El Paso Mayor John Cook, Recall Target, Takes Stand Against Anti-Gay 'Bigotry'

El Paso Mayor John Cook, Recall Target, Takes Stand Against Anti-Gay 'Bigotry'

John Cook only has 13 months left as mayor of El Paso. But as of last Wednesday, when papers were filed for a recall petition, Cook will be fending off no fewer than two attempts to remove him from office over his support for unmarried domestic partners' health benefits.

Deep in the heart of Texas, Cook has taken a stance on rights for gay and lesbian couples. And the former Catholic seminarian and Brooklyn native is arguing with his opponents in the words of a man who's unafraid of a fight.

"To me this was always about bigotry," Cook said. "Intolerance is bigotry."

The path toward the recall efforts began in 2009, when the city council approved benefits for domestic couples -- both gay and straight. Religious leaders quickly caught on, and in the ensuring firestorm they proposed a referendum to ban those benefits. It passed with 55 percent of the vote in 2010. But Cook wasn't done just yet -- with the help of most of the city council, he had a different partner benefits ordinance approved.

Cook's vigorous defense of his ordinance has thrown fuel on the fire that was already raging in El Paso over same-sex partner benefits.

"I think he's calling the majority of El Pasoans bigots," said Tom Brown, an evangelical pastor who runs Word of Life Church. "If 55 percent of the electorate, he wants to call them bigots, that's up to him."

"We all know marriage is between a man and a woman -- the state law says so," added Brown, who has referred to the people who use the benefits as "fornicators" and "homosexuals."

"It is these activist council people that did a run-around of state law by using our tax dollars to support benefits," he said.

Brown and a coalition of religious groups -- many of them representing Latinos in this town just north of the Mexican border -- started a group called El Pasoans For Traditional Family Values to mount a recall. But there were some legal problems with the attempt, and its fate now lies with the Texas Supreme Court.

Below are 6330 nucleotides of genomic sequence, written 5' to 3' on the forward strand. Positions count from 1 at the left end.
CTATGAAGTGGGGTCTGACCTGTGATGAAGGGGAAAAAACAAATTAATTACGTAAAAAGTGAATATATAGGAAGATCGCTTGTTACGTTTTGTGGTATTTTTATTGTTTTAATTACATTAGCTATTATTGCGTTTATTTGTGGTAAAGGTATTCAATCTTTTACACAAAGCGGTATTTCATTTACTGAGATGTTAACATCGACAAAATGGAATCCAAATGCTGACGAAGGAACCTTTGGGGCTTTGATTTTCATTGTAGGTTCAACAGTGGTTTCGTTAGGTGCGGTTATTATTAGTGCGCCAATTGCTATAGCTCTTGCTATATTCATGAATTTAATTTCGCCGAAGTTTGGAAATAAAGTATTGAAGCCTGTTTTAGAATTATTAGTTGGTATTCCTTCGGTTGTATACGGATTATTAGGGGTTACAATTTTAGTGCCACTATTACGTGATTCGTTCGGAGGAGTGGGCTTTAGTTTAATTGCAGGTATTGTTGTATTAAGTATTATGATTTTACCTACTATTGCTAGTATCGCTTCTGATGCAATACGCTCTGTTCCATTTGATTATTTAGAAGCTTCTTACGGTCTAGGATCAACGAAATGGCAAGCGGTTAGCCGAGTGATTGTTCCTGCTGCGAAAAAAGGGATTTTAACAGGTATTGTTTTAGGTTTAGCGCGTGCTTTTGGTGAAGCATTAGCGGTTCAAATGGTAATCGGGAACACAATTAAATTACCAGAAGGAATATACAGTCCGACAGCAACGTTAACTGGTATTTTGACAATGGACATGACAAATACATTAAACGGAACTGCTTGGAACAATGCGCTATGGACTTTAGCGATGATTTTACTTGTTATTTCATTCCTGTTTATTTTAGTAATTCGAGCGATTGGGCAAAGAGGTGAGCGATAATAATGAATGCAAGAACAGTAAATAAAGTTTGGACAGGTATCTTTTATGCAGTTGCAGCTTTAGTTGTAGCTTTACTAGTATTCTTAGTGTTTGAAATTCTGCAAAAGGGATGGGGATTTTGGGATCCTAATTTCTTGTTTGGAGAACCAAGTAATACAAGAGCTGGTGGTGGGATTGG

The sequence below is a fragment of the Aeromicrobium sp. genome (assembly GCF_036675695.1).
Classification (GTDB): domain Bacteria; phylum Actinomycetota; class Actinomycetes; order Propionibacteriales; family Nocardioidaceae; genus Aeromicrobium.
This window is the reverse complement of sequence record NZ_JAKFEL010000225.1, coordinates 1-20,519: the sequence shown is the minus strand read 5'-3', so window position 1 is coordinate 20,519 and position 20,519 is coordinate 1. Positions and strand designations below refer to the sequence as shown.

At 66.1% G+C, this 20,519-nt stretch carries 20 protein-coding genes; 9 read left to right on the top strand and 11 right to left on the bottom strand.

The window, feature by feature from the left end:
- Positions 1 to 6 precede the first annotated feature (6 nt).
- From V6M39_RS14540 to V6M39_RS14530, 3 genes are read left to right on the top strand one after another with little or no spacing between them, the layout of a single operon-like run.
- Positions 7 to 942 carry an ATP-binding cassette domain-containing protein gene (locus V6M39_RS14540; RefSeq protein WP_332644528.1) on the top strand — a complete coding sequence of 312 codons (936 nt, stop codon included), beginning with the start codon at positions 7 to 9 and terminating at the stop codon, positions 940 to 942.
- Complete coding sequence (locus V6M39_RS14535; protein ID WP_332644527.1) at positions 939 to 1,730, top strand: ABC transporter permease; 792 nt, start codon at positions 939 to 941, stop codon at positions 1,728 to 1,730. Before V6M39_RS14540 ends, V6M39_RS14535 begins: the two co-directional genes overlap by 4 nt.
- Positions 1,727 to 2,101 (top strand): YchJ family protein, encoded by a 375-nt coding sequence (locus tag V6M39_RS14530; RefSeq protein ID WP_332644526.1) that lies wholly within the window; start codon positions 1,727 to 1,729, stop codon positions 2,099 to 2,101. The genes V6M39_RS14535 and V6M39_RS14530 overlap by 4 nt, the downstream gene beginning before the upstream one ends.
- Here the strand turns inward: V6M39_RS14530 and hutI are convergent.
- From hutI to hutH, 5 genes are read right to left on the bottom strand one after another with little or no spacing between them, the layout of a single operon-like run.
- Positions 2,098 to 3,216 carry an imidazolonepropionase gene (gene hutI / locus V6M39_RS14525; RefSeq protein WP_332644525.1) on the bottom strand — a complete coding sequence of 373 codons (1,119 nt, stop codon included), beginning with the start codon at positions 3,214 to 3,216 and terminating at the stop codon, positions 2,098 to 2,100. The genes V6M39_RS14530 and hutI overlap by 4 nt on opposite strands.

Because the initial recall effort seems to be in jeopardy, a second attempt was launched last Wednesday by an Army veteran, Michael Hayes, who now has 60 days to collect enough signatures to put the issue on the ballot.

In a low turnout election, given the city's "apathetic" voters, "it could be a very disastrous result for me if it comes to that," Cook said.

But Cook said he is willing to fight -- and in terms that might surprise some. He noted that "all of my education in New York City, all the way up through Saint Francis College, was in Catholic school." He even spent a year in seminary after college.

"I read the Bible every day," he said. "I'm challenging the argument that the other side is using, which is trying to make this a moral and spiritual issue. And if they want to argue on that basis, I'm very capable of doing that, too."

More than 50 percent of El Pasoans do not have health coverage, he noted, and it would violate everything he stands for if the number of people who do have coverage decreased. And the government, he added, has no business enforcing an Old Testament moral code on its citizens.

"Where do I stop?" he asked. "Do I all of a sudden say ... when you call 911 when you're divorced, committing adultery, you ain't going to get no ambulance or fire truck? And don't expect me to pick your trash up, because that would be condoning sin?"

"It's time for elected officials to start taking what they believe in and make it popular, not taking what's popular and making it what they believe in," Cook said.

Making partner benefits for LGBT couples popular -- in a state that voted in 2005 to deny same-sex marriage legal status by a 76 to 24 percent margin -- will likely be an uphill battle for some time to come. For those voters, Cook is also making a secondary argument, about the 84 retirees, 42 dependents of retirees, 40 children and grandchildren, and 32 dependent adults who would also lose their benefits if the ordinance is overturned.

There is plenty of uncertainty as to whether Cook will actually face a recall effort before he leaves office. On March 23, the Texas Supreme Court denied many of the motions of El Pasoans For Traditional Family Values in its attempt to get the recall on the ballot in time.

Cook's lawyer considers the matter all but dead, but the mayor is not so sure, particularly with the new petition launched last week. He is nevertheless serene about his decision to support domestic partner benefits.

"Even if I get kicked out of office over this," he said, "for standing up for what I thought was right, then I'm okay with it."

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